• 2. Rewarding players. The device may be used by a video game system as a means to reward individual players with soothing tactile sensations around the player's neck. These tactile sensations may be produced as sequences of Marquis Patterns as shown and described herein.
      Application of the Device as an Accompaniment to Music

A computer, video gaming system, personal music delivery device such as an iPod, or a public music delivery system may use the device to simultaneously deliver music and rhythmic organized tactile patterns to listeners.

An example of such an application is the use of the device as a tactile metronome delivering a complex beat pattern in the form of sequences of organized tactile patterns (Marquis Patterns). In this fashion, a musician may use the device as a tactile metronome to “feel” complex beats while playing his/her instruments.

Another application may be in a dance club or in a choir where dancers or singers wearing the device receive rhythmic organized tactile patterns along with the music helping them to dance or sing in unison.

Application of the Device as a Means for the Deaf to Sense Music

Using the device, music may be translated to patterns of tactile stimulations and impressed on the neck skin of a deaf person. Each note of a musical scale may be mapped to a specific actuator or group of actuators, which may be turned on and left on for a duration equal to the timing value of that specific note. In this fashion, the production of tactile patterns on the neck may be made synchronous to the music itself, and hearing individuals may hear and feel the music as a synchronous and complete musical experience.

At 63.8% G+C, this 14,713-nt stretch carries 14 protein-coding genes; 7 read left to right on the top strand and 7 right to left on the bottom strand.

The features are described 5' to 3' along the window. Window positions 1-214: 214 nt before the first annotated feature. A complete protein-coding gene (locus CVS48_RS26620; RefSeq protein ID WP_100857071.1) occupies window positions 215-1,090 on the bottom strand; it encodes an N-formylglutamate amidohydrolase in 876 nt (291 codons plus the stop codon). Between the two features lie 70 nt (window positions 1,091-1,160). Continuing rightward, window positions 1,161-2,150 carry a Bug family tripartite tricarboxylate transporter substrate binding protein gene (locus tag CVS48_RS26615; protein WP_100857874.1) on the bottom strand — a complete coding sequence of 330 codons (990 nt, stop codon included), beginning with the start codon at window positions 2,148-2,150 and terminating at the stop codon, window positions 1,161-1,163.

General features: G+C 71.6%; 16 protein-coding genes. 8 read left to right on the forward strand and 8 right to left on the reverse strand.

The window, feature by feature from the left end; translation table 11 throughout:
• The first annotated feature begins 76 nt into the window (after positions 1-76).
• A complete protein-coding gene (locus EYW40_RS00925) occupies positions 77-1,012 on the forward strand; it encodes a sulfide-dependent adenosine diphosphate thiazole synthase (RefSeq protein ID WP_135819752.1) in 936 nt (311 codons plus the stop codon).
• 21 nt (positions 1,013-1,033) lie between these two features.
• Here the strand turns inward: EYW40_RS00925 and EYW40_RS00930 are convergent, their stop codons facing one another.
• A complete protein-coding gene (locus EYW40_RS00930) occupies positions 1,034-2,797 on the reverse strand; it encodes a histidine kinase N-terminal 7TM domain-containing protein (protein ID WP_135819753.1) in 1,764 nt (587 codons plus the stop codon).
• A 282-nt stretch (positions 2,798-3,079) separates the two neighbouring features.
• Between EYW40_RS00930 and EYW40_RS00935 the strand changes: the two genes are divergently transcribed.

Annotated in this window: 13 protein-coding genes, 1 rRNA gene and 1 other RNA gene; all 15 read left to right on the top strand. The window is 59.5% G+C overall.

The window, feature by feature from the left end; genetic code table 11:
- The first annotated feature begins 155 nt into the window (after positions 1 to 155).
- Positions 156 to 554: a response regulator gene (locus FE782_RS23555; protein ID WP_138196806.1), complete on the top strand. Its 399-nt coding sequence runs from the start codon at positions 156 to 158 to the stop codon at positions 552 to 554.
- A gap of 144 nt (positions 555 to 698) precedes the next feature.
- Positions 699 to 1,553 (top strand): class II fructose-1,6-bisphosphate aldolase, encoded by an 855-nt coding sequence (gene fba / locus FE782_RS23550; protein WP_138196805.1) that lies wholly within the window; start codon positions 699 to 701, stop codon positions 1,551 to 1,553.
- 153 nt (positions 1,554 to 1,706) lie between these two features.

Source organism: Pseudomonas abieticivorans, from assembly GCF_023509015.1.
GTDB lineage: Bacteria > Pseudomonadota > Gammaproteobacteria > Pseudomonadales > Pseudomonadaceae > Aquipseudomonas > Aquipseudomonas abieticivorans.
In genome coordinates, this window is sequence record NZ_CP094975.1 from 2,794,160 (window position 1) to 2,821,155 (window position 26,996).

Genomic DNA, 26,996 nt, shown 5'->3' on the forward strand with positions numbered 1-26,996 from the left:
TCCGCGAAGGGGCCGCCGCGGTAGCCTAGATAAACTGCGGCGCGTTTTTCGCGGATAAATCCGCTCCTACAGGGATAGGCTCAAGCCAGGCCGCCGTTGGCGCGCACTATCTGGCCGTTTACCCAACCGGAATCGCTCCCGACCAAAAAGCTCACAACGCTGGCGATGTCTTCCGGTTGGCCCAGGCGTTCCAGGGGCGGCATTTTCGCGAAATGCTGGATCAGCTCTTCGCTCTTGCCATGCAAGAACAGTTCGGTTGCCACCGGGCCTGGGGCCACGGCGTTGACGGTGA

To translate music into an intuitive tactile experience, contiguous notes may be mapped to contiguous actuators, for example, with higher-pitched notes mapped to the front of the neck (corresponding to the 12 o'clock position) and the lower-pitched notes mapped to the back of the neck (6 o'clock position). The tactile sensing of music may be made more pleasant by mapping each note simultaneously to pairs of symmetrical actuators located on the left and right side of the neck, thus providing the subject with a more symmetrical tactile experience.